When planning ahead for your funeral, there are many things to take into account that will relieve your family and loved ones of responsibilities to make very personal decisions on your behalf when the time comes.
Why Plan Ahead?
Some people don’t realize that it’s entirely possible to plan one’s funeral in advance while still in the prime of life. The advantages to planning ahead are numerous, such as locking in a price by paying in advance. Details and arrangements of ceremonies, funeral styles and even the smallest details of what’s to be said or played at the associated service can be pre-arranged. By planning ahead, it can be made clear to your family and relatives exactly what your wishes are. Costs can be estimated, and arrangements can be made for payment now or in the future. No physical exams are required, and you don’t need to fill out any questionnaires. You needn’t wait for the return of any documents or approvals from any authority.
What to Take Into Account
Some things to take into account are:
- A contact list of people to be notified upon your death
- How your obituary should read or what points should be included
- Where your memorial information and obituary should appear
- Your ideal cemetery lot details
- Your preferred casket type or crematorium urn type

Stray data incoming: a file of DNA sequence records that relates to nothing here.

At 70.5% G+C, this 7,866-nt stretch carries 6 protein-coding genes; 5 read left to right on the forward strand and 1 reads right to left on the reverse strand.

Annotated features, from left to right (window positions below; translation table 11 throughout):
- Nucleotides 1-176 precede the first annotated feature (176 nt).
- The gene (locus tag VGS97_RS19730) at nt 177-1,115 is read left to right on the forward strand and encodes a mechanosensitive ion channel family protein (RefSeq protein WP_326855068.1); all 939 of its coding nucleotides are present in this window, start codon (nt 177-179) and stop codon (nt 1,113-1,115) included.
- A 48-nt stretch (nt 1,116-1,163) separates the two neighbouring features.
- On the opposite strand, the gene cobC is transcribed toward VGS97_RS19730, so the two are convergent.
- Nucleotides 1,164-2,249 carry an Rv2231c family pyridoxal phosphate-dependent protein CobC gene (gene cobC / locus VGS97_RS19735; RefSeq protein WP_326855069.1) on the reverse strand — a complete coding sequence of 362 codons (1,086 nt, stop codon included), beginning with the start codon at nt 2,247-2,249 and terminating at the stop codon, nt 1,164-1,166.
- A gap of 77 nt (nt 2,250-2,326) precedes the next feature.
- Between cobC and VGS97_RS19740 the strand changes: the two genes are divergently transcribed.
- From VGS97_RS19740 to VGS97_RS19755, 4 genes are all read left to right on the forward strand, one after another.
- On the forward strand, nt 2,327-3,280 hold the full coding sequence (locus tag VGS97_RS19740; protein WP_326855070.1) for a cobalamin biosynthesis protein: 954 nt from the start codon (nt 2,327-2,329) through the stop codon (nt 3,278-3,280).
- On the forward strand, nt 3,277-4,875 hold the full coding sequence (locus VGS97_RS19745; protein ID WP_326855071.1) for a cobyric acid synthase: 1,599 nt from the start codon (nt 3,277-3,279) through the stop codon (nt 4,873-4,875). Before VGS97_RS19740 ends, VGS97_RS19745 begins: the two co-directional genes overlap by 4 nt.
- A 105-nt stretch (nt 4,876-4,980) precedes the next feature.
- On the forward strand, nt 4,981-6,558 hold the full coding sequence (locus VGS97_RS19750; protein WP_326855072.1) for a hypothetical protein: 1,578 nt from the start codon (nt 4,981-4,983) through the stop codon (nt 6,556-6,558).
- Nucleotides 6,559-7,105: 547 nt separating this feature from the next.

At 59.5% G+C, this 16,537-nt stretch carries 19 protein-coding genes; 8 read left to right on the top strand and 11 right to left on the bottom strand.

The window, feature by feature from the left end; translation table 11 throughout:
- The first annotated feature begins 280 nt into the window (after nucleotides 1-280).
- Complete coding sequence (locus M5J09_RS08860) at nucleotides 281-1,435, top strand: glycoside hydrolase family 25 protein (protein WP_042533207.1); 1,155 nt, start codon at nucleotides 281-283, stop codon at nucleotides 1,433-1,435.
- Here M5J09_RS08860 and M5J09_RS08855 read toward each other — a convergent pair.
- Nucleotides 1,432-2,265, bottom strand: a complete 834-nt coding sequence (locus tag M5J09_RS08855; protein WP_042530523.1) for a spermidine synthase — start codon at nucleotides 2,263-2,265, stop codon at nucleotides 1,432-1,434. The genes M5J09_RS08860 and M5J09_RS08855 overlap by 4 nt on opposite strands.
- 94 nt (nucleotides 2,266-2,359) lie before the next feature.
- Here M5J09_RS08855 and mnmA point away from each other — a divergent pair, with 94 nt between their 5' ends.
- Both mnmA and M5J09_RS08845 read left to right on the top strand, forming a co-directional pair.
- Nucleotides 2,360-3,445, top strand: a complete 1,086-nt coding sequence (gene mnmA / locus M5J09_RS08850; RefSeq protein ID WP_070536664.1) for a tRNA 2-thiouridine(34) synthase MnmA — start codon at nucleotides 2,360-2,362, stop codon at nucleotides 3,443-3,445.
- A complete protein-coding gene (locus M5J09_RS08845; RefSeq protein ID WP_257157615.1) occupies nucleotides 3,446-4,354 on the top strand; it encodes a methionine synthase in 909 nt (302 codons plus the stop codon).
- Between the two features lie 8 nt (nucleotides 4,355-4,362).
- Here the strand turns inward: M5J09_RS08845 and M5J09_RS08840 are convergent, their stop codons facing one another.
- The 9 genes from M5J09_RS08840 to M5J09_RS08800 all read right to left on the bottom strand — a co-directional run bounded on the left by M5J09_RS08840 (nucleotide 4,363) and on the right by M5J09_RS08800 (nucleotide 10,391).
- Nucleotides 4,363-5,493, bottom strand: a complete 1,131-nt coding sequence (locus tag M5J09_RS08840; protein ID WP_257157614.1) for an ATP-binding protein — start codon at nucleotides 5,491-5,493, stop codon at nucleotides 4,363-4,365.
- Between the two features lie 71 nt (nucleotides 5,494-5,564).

- Your choice of vault or sectional crypt
- Your preferred type of funeral service (military, religious or non-denominational)
- The contact details of the funeral home you’ve chosen for your funeral services
- Details of the music, pallbearers, scripture or other readings and flowers you wish to have
- Speakers and potential eulogies
- The organizations or churches that should benefit from any memorial donations made in your name
If you’ve given your funeral serious thought, you likely know which people should handle the important details. You only need to inform them of what their responsibilities are and give them relevant instructions.
Be sure to give your estate executor a copy of your will. Any funeral planning documents discovered in safety deposit boxes during the estate settlement process will be of no use to an executor after your funeral has taken place.
Make sure that lists of insurance policies, retirement plan telephone numbers, safe-deposit boxes, bank accounts, accounting and law firm information, properties and mortuaries are in the hands of a representative of your choosing. Be sure they contact the Social Security Administration and/or the Veteran’s Administration regarding benefits for you.
Assign a power of attorney in the case of your death or illness to make sure that correct information can be accessed. Make sure that you’ve pre-arranged a power of attorney for your health care and made a living will so that your wishes can be carried out in case you’re unable to effect them personally.